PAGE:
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The academic writing of community college remedial students: Text and learner variables

Abstract

Community college remedial reading studentscomposed an informational report from sources,a task commonly assigned in higher educationthat integrally combines reading and writingprocesses. Productivity, use of source text,reproductions, accuracy, and inclusion of keyideas were analyzed as a function of twoexogenous variables, text density (high, low)and domain (health, business), and twoendogenous variables, prior knowledge andgeneral literacy skill. Text densityinteracted with literacy skill forproductivity, and with prior knowledge foraccuracy. Individuals with lower literacy orprior knowledge scores were at a disadvantagewith high but not low density source text. Domain affected productivity, use of source,and inclusion of key ideas: health text wasassociated with superior performance. Domaineffects may be explained by metacognitive ormotivational variables, or differences in thereadability of the source texts. The resultshave implications for instruction aimed atimproving community college students'preparedness for the academic demands of highereducation.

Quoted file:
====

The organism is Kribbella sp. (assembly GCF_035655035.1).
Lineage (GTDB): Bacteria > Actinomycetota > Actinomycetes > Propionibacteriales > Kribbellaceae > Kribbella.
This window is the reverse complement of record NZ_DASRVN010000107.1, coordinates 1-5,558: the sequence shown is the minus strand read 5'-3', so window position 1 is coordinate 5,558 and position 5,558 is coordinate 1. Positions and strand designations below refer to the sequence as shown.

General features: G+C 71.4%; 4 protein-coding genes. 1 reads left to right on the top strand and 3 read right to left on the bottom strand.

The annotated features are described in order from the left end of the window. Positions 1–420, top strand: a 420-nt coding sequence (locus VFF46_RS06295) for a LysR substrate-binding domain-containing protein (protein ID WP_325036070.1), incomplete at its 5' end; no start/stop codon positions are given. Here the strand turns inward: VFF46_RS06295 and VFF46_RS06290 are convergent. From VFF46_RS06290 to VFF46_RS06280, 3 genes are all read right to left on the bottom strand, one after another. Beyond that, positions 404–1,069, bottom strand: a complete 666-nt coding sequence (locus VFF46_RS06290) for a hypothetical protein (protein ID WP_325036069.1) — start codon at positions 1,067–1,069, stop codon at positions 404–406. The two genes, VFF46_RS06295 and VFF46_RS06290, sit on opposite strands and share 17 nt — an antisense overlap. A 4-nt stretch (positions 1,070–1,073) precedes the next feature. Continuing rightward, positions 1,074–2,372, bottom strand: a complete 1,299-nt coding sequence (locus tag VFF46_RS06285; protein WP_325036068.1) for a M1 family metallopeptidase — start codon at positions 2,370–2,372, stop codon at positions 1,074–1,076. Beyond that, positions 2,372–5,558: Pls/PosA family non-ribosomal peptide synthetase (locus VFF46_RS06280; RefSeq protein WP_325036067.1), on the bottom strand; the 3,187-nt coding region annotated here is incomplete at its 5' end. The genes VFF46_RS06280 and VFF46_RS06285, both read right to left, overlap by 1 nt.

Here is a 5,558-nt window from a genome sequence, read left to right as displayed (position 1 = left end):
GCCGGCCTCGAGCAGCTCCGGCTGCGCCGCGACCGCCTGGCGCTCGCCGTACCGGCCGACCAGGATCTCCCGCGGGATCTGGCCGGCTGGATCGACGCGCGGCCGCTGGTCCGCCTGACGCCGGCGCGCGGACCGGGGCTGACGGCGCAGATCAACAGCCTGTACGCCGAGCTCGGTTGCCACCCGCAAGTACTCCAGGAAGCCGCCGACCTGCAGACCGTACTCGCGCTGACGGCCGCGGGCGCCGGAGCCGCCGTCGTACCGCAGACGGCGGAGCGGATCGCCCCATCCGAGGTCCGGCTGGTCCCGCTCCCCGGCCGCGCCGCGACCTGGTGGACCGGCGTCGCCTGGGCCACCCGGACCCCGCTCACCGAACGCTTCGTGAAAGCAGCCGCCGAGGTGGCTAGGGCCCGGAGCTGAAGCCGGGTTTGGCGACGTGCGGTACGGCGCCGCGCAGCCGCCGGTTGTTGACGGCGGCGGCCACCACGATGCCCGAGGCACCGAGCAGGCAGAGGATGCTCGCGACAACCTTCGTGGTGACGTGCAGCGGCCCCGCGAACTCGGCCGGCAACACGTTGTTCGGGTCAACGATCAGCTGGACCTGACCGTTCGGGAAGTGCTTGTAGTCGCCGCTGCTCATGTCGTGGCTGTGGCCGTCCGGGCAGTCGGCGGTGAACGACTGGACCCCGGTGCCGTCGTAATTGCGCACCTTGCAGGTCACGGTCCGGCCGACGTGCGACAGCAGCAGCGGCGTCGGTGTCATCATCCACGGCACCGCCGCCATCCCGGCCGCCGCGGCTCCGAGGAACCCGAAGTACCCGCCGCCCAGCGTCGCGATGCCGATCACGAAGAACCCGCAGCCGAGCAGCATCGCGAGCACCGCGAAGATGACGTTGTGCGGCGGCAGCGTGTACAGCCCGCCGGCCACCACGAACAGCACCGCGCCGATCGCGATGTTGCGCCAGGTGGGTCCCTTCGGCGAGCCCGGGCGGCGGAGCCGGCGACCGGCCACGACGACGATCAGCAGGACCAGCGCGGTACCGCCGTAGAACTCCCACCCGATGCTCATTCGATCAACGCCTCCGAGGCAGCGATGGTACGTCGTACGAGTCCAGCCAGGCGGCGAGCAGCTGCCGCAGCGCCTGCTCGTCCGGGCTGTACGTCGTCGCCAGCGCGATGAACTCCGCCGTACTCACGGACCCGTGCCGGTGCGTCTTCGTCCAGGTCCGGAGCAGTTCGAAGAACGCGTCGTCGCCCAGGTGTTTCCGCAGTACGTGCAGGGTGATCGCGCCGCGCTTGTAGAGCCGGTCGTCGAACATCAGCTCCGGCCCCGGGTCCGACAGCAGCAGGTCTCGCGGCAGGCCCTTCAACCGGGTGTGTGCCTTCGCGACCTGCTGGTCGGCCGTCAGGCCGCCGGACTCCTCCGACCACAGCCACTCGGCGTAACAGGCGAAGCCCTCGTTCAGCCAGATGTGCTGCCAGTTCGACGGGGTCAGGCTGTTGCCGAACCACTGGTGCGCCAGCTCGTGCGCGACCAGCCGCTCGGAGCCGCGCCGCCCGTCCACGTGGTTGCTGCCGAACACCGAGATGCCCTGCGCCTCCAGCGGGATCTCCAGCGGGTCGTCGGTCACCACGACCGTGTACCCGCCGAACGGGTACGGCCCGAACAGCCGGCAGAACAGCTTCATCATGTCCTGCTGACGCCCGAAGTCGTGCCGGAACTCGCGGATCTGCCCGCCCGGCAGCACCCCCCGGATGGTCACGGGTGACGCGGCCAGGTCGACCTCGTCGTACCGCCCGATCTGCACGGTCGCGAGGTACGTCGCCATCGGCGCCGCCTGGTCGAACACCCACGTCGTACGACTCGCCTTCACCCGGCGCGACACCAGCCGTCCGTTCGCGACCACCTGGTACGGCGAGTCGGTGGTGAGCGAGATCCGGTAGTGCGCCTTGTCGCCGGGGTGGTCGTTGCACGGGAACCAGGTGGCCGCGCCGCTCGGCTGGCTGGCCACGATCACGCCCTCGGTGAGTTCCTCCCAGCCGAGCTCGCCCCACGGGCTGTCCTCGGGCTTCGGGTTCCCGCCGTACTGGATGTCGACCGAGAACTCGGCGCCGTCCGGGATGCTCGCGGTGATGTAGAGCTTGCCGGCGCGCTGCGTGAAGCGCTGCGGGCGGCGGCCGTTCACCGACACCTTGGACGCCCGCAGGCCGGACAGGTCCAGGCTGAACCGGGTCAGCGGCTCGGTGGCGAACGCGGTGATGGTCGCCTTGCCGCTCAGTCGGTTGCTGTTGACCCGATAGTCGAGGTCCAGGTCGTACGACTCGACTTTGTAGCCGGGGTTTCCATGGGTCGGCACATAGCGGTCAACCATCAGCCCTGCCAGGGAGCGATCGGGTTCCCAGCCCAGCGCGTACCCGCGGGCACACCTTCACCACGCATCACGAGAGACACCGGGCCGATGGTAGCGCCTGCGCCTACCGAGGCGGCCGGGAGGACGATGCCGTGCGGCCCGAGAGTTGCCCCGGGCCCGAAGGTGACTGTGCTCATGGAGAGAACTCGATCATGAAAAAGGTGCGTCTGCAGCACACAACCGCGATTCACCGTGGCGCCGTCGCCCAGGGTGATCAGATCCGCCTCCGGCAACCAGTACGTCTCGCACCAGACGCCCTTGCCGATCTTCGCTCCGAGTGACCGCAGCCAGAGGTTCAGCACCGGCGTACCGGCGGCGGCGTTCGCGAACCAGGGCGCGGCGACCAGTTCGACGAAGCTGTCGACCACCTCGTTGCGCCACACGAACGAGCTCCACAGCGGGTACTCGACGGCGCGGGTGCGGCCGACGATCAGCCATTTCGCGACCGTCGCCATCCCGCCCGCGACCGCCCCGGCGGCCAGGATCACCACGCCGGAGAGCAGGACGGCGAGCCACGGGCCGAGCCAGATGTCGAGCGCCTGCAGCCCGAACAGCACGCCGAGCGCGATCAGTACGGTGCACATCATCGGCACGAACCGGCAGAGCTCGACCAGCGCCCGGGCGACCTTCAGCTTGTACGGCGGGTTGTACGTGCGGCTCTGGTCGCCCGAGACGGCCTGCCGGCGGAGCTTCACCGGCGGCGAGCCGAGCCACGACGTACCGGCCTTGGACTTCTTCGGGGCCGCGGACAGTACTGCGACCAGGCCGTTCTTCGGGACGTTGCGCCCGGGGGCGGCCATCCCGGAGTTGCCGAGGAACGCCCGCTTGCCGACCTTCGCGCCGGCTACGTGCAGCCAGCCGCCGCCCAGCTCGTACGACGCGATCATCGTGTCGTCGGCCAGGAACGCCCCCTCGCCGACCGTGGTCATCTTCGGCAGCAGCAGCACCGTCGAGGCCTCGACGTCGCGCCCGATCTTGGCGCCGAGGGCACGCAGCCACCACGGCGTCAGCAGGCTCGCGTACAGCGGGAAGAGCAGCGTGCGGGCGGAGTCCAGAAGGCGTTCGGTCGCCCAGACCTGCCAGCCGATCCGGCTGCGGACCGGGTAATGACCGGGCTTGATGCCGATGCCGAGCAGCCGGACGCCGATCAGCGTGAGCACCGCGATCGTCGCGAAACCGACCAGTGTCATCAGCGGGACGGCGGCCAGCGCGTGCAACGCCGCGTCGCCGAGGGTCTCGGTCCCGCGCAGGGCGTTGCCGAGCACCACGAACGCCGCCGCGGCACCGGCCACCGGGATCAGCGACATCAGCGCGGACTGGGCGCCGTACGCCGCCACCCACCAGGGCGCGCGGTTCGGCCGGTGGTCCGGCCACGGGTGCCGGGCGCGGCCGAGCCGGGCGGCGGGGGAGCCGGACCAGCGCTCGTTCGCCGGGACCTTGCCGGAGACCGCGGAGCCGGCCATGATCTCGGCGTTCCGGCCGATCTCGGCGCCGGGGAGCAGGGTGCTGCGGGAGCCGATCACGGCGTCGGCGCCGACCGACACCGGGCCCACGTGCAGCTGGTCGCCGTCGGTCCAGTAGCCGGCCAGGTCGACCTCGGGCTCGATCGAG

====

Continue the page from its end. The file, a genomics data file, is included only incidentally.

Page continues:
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Correspondence to Dolores Perin.

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Perin, D., Keselman, A. & Monopoli, M. The academic writing of community college remedial students: Text and learner variables. Higher Education 45, 19–42 (2003). https://doi.org/10.1023/A:1021237532056

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  • DOI: https://doi.org/10.1023/A:1021237532056

  • community college students
  • composing from sources
  • informational writing
  • reading and writing processes
  • remedial students